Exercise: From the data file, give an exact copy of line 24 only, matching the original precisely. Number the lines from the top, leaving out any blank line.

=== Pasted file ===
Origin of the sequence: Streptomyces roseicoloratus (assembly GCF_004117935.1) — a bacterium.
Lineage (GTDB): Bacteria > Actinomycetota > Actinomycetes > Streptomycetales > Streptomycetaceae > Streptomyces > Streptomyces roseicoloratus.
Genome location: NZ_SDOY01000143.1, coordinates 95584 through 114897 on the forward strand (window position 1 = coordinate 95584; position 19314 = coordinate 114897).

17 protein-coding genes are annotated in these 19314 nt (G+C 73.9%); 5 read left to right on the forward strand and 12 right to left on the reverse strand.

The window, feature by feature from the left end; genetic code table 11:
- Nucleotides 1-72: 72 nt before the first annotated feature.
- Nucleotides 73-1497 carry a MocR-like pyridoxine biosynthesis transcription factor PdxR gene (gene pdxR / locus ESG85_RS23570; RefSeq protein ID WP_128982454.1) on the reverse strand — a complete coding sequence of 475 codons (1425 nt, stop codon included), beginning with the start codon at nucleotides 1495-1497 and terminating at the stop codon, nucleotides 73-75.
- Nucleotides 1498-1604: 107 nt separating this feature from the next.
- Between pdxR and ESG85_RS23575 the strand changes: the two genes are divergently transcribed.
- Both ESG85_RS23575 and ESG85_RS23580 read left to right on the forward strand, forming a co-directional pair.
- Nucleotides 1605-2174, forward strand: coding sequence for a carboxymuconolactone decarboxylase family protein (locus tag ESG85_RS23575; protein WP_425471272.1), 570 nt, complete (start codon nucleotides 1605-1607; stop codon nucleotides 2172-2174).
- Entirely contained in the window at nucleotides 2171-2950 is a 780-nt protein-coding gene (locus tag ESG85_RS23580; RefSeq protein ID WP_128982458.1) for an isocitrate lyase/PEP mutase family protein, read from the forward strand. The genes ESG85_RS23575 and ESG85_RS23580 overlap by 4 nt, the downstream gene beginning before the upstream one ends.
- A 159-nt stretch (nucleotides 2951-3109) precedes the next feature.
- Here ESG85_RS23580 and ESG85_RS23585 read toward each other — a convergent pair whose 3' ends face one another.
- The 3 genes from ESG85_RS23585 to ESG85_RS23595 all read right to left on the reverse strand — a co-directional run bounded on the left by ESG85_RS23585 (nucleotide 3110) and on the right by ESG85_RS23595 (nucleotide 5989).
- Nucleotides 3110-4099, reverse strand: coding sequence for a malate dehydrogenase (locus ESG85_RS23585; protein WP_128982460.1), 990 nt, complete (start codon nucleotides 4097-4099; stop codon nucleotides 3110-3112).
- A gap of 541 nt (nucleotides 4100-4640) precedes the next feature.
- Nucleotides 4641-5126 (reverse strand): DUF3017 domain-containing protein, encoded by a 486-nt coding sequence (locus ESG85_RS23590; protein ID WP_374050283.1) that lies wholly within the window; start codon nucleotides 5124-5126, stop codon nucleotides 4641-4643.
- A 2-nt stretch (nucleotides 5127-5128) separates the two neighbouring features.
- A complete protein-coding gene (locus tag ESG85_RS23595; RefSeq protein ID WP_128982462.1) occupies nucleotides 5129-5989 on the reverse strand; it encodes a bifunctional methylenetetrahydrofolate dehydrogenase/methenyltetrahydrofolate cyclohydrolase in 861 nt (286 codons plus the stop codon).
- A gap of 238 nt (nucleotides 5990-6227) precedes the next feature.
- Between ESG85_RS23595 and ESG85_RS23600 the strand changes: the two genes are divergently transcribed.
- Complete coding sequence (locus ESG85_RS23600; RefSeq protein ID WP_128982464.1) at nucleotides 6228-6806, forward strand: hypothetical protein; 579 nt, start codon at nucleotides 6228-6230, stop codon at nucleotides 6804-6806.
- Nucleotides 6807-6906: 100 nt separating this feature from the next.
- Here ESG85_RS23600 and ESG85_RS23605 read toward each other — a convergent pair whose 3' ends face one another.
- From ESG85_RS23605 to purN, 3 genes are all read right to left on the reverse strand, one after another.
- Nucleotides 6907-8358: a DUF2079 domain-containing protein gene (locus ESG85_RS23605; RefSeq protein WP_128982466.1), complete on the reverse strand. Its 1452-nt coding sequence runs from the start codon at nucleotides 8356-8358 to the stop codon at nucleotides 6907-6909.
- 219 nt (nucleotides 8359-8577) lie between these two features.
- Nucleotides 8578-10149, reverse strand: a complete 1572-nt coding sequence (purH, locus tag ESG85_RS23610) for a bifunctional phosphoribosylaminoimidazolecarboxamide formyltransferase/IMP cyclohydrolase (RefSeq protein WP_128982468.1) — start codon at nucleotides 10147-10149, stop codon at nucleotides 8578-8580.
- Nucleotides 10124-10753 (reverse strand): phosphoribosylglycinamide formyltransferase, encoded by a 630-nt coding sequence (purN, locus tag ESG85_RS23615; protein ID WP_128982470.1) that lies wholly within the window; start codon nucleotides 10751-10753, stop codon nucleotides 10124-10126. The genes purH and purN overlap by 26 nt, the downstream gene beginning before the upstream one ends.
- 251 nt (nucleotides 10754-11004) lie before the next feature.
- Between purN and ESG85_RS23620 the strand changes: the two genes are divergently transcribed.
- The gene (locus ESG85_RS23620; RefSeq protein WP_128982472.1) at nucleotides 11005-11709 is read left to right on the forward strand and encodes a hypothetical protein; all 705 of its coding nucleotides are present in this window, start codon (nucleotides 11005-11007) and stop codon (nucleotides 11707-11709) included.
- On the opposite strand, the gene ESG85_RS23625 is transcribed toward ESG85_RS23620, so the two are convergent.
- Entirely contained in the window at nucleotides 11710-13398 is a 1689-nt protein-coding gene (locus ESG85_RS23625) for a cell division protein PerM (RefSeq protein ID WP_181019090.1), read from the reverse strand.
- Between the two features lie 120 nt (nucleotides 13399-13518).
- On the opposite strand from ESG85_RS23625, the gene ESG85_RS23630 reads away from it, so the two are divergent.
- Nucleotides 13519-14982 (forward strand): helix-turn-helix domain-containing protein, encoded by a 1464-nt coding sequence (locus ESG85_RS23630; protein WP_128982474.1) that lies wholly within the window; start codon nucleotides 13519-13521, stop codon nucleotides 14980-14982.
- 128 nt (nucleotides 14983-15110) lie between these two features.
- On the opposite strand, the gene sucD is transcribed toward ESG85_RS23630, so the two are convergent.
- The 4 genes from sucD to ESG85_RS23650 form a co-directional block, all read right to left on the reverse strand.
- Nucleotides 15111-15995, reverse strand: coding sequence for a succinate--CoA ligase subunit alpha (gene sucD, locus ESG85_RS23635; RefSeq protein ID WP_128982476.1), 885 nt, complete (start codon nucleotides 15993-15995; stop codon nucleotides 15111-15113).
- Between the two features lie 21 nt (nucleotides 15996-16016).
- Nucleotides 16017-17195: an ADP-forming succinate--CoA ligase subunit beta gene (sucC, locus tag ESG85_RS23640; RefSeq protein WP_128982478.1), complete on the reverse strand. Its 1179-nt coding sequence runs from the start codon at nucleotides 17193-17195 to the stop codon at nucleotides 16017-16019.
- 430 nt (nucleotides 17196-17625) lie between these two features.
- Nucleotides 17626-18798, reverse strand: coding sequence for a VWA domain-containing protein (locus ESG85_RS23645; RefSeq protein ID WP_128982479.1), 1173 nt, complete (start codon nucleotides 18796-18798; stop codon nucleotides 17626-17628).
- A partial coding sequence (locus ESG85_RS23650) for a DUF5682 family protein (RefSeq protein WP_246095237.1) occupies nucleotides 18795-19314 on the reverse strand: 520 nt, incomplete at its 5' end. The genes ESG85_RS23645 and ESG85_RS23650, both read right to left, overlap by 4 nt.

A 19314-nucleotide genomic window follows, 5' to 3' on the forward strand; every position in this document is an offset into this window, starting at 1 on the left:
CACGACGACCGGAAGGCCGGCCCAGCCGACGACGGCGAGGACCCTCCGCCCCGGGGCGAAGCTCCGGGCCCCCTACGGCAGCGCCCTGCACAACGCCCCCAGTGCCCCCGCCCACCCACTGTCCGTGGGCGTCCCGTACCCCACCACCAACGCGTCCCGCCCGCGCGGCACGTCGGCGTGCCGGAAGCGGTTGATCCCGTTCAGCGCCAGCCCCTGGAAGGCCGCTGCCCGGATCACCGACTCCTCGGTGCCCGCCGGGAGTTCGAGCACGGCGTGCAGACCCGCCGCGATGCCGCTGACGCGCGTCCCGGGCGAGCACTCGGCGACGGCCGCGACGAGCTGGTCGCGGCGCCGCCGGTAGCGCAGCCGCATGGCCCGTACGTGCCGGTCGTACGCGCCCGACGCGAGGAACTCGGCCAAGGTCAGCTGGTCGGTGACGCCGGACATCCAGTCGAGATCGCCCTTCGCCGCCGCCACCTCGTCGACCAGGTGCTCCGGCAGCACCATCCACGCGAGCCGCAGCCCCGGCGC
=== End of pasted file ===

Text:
- Nucleotides 6807-6906: 100 nt separating this feature from the next.